I’m reminded of my article from last week, about how everyone who even remotely tries to take the Bible seriously partakes in a sort of “picking and choosing.” If you missed it, I suggested the phrase “pick and choose” is just a sort of slang for, “applying particular principles of interpretation.” In other words, what you might call “picking and choosing” the texts I like and want to follow (and those I don’t), I would call, “using historical and literary context to properly understand how and if these words apply and in what way.”
Imaginary Conversation with an Evangelical: AKA, Brad is Back
Last week we had a very helpful conversation with Brad, who represented many of the conservative/evangelical Christians I know and interact with. Since he was so helpful last week I thought we’d bring him back again to keep talking about this stuff.
Me: Hey Brad, welcome back!
Brad: Yeah, thanks. I was reluctant at first, but then, I really felt like you got me last week. Like… you were in my head.
Me: I have that effect on people.
Brad: I’m sure you do. So, what’s up?
Me: I’ve noticed lately that you keep insisting that I reject God’s Laws in favor of my own feelings and opinions. Do I have that right?
Brad: Yeah, that’s right. I’m the one who keeps Liking all those comments on your Instagram when people accuse you of choosing your own opinions over Biblical facts. I won’t actually write out the comment—I’ve got more tact than that—but I’ll definitely Like others when they do.
Me: I’m not sure how I feel about that.... anyway, can I ask you a few questions? A sort of Part II to our convo from last week? Specifically regarding this idea that I reject God’s Laws and just go with my own desires…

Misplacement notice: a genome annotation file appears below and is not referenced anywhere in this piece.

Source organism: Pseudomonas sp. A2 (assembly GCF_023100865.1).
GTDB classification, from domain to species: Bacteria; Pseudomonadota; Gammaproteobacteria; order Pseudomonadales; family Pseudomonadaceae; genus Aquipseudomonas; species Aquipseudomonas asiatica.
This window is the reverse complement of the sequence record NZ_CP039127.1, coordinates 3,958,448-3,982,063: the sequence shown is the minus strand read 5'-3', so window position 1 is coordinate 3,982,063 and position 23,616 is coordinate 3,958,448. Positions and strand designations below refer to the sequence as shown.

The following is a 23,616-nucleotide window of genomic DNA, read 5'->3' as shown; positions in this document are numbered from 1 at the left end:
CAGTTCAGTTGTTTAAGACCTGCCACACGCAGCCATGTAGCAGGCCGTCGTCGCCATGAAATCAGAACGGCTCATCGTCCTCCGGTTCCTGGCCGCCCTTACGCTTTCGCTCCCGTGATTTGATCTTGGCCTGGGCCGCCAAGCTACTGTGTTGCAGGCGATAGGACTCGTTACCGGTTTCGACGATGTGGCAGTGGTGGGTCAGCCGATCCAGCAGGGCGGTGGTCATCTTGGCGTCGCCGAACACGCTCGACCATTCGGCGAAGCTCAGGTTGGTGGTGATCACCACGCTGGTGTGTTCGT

Brad: Fire away.
Me: Awesome. Let’s start here. What classifies as “God’s Law” in your mind?
Brad: Well, the Bible.
Me: Okay, try and narrow it down a bit for me. Be specific. If you’re claiming that I reject God’s Laws, to what are you referring? Because I can’t help but notice that shirt you’re wearing.
Brad: What about it?
Me: It looks like a cotton/poly blend, which is a pretty blatant violation of Leviticus 19:19. That’s an actual verse, Brad, in the Bible, about a Law that supposedly God gave to Israel. And you’re not following it.
Brad: I don’t have to follow the Levitical laws. Those don’t apply to us today.
Me: So you’re saying they used to be God’s laws, but now they’re not? And you’re certain of this?
Me: What about the Ten Commandments. Those are clearly laws, from God, for humans. Are those laws we need to follow?
Brad: Yeah, I think so.
Me: Even though they’re in the Old Testament, like Leviticus?
Brad: Um... yes...?
Me: Can you explain your actions from last Saturday, then?
Brad: Huh? Um, I mowed the lawn... did some laundry... filed my taxes...
Me: Exactly, and yet, the fourth commandment explicitly says not to work.
Brad: Okay, sure, but not like, literally.
Me: What do you mean?
Brad: That’s just like, in general, you know... like, take it easy or something… I don’t know... it’s just not literally “don’t do work...”
Me: Except, that’s precisely how ancient Jews--you know, the ones these Commandments were actually given to--understood it. It was very literal for them. Just like, “you shall not murder,” commandment number six, was pretty literal.
Brad: Stop trying to trick me.
Me: Brad, I’m not! Truly. What I’m trying to get at is what you mean when you talk about “God’s Laws.” Because you talk as though they are so easily knowable and discernible, and yet right out the gate we seem to be struggling to nail down how we know which laws in the Bible are God’s Laws. You can’t insist that I’m ignoring “God’s Laws” if you can’t also state what those laws are and how you know I’m ignoring them.
Brad: Like I said, Colby, it’s in the Bible.
Me: And like I said, Brad, that’s a useless answer. Because I just named something that was in the Bible, and you found a way for it to not really technically be one of God’s laws we have to follow.